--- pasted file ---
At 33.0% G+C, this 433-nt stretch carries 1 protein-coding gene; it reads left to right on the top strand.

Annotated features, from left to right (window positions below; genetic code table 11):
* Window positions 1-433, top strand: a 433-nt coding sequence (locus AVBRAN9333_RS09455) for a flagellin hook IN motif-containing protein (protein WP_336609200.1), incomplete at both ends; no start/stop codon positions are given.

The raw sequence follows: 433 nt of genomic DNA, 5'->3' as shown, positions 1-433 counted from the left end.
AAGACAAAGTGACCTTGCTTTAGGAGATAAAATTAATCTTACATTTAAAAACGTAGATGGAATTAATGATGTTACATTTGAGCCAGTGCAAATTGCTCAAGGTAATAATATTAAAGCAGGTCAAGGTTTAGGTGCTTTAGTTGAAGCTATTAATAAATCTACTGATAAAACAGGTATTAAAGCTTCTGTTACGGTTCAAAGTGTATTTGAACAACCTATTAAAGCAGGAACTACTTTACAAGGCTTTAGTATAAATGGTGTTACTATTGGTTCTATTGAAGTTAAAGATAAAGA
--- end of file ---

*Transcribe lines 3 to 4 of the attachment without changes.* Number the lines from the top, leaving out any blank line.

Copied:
* Window positions 1-433, top strand: a 433-nt coding sequence (locus AVBRAN9333_RS09455) for a flagellin hook IN motif-containing protein (protein WP_336609200.1), incomplete at both ends; no start/stop codon positions are given.

The raw sequence follows: 433 nt of genomic DNA, 5'->3' as shown, positions 1-433 counted from the left end.